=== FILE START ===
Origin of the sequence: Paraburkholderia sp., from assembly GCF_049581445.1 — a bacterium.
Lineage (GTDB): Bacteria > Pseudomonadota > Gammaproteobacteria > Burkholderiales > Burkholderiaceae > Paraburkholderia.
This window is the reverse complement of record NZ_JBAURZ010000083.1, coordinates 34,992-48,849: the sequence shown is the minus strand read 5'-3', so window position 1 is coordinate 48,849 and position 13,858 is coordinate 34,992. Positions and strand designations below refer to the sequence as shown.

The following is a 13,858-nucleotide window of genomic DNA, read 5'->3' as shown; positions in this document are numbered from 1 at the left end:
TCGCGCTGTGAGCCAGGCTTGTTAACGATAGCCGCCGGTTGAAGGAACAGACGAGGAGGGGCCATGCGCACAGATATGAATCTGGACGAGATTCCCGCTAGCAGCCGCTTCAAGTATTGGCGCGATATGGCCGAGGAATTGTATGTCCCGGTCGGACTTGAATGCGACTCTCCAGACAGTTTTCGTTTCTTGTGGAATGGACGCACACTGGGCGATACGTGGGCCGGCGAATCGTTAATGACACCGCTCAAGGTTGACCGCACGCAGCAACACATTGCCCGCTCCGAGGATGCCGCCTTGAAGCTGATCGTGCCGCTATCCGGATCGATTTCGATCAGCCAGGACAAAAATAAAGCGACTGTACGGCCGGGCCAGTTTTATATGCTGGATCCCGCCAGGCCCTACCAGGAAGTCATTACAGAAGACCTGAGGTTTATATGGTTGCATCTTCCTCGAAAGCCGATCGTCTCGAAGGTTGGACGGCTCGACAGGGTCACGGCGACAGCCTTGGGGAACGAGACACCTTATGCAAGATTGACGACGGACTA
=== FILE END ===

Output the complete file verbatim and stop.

Origin of the sequence: Paraburkholderia sp., from assembly GCF_049581445.1 — a bacterium.
Lineage (GTDB): Bacteria > Pseudomonadota > Gammaproteobacteria > Burkholderiales > Burkholderiaceae > Paraburkholderia.
This window is the reverse complement of record NZ_JBAURZ010000083.1, coordinates 34,992-48,849: the sequence shown is the minus strand read 5'-3', so window position 1 is coordinate 48,849 and position 13,858 is coordinate 34,992. Positions and strand designations below refer to the sequence as shown.

The following is a 13,858-nucleotide window of genomic DNA, read 5'->3' as shown; positions in this document are numbered from 1 at the left end:
TCGCGCTGTGAGCCAGGCTTGTTAACGATAGCCGCCGGTTGAAGGAACAGACGAGGAGGGGCCATGCGCACAGATATGAATCTGGACGAGATTCCCGCTAGCAGCCGCTTCAAGTATTGGCGCGATATGGCCGAGGAATTGTATGTCCCGGTCGGACTTGAATGCGACTCTCCAGACAGTTTTCGTTTCTTGTGGAATGGACGCACACTGGGCGATACGTGGGCCGGCGAATCGTTAATGACACCGCTCAAGGTTGACCGCACGCAGCAACACATTGCCCGCTCCGAGGATGCCGCCTTGAAGCTGATCGTGCCGCTATCCGGATCGATTTCGATCAGCCAGGACAAAAATAAAGCGACTGTACGGCCGGGCCAGTTTTATATGCTGGATCCCGCCAGGCCCTACCAGGAAGTCATTACAGAAGACCTGAGGTTTATATGGTTGCATCTTCCTCGAAAGCCGATCGTCTCGAAGGTTGGACGGCTCGACAGGGTCACGGCGACAGCCTTGGGGAACGAGACACCTTATGCAAGATTGACGACGGACTA